by: John Caddell
I recently recorded a podcast with Sydney Finkelstein of Dartmouth’s Tuck School of Business about his book “Think Again: Why Good Leaders Make Bad Decisions and How to Keep it From Happening to You” (shameless plug: you should listen to the podcast if you haven’t yet. It covers how tricky it is to make sound, reasoned decisions in our complex business world today).
After I posted the interview, I asked Syd what he thought of it. At the end of his response, he threw this in: “I appreciate your asking for feedback – not common.”
And over the past few weeks that sentence has stuck in my mind. It is very difficult for individuals to solicit and act on candid feedback. Companies, made up of individuals, have the same problem. There’s a self-protective impulse that wants to distance ourselves from criticism and harm.
Companies do solicit feedback, all the time. It’s just that, in my view, they rarely do it wanting to get the real story. They use it as PR (”see what good listeners we are”), as a way for customers to vent, or as a way to mine success stories. They don’t really want to know the candid truth, the bad stuff.
Netflix is an exception. They are constantly asking me what I think about their service. For Example:
We are always making improvements to ensure you receive your movies quickly. As part of this process, we ask our members about how we are doing from time to time. Please tell us when you received The Blue Planet: Seas of Life: Ocean World / Frozen Seas, which was shipped to you on Monday, Mar 23, 2009 by clicking on the appropriate link below….
Or this, after we used their streaming video service:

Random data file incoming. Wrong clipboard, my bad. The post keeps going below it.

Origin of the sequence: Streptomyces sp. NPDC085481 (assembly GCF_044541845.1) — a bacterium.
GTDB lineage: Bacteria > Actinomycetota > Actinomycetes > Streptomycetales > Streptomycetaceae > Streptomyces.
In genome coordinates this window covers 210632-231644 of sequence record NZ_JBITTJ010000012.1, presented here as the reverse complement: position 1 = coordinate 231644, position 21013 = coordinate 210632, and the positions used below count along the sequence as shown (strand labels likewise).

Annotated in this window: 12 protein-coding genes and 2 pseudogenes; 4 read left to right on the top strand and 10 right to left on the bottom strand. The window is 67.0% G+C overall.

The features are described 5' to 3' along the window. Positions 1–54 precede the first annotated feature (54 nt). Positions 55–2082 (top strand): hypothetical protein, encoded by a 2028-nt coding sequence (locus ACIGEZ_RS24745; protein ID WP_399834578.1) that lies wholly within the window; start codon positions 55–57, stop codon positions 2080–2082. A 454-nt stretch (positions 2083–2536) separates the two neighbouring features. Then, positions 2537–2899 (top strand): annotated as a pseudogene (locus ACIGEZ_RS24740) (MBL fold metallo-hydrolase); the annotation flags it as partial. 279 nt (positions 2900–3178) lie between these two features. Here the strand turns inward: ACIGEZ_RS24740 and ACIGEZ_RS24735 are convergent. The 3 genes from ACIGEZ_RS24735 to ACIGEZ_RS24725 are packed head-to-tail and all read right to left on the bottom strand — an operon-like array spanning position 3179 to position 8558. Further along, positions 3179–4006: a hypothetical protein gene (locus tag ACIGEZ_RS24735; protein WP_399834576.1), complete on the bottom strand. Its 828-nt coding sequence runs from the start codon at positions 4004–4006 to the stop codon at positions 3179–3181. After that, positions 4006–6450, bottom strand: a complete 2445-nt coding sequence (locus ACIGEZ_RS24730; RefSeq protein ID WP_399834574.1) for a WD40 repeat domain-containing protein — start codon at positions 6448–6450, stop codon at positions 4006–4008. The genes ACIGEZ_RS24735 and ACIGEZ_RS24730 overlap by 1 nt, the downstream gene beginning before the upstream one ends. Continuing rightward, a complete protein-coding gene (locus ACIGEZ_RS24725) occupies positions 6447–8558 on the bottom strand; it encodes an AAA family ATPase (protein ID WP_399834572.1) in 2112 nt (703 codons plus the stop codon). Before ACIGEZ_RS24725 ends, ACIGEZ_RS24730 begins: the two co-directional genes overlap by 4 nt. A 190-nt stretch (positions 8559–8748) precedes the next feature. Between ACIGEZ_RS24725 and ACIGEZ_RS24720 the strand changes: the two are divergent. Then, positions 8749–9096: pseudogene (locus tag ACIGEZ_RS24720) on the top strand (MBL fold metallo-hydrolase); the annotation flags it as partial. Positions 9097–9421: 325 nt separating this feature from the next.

Survey: How Was the Picture and Audio Quality?
You recently watched Pokemon 3: The Movie. To help us ensure a great experience for all members, would you take a moment to tell us about the picture and audio quality?
They’re simple surveys and take only a moment to fill out. I do it religiously, in part because I’m happy they asked. And something, perhaps Netflix’s culture, the tone of the emails, etc., makes me feel that they act on this information. It’s not only for me to vent.
I would encourage Netflix to add one thing to these surveys–a text box, where users could add any feedback they wished. In interviews I’ve done, I’ve found that this question: “Is there anything else you think we should know?” often yields the most surprising and insightful information from customers.
Aside from this, Netflix handles the customer dialogue just about perfectly, in my view. No other company I know of has a similar continual, open, candid line of communication with its customers (if you have good examples, please add them in the comments; I’d love to compile a full list).
Does your company want to engage in a dialogue with its customers?
If so, ask yourself this: do you really want to hear everything? If so, customers are ready to tell you.
[Find a compendium of "Customers Are Talking" posts here.]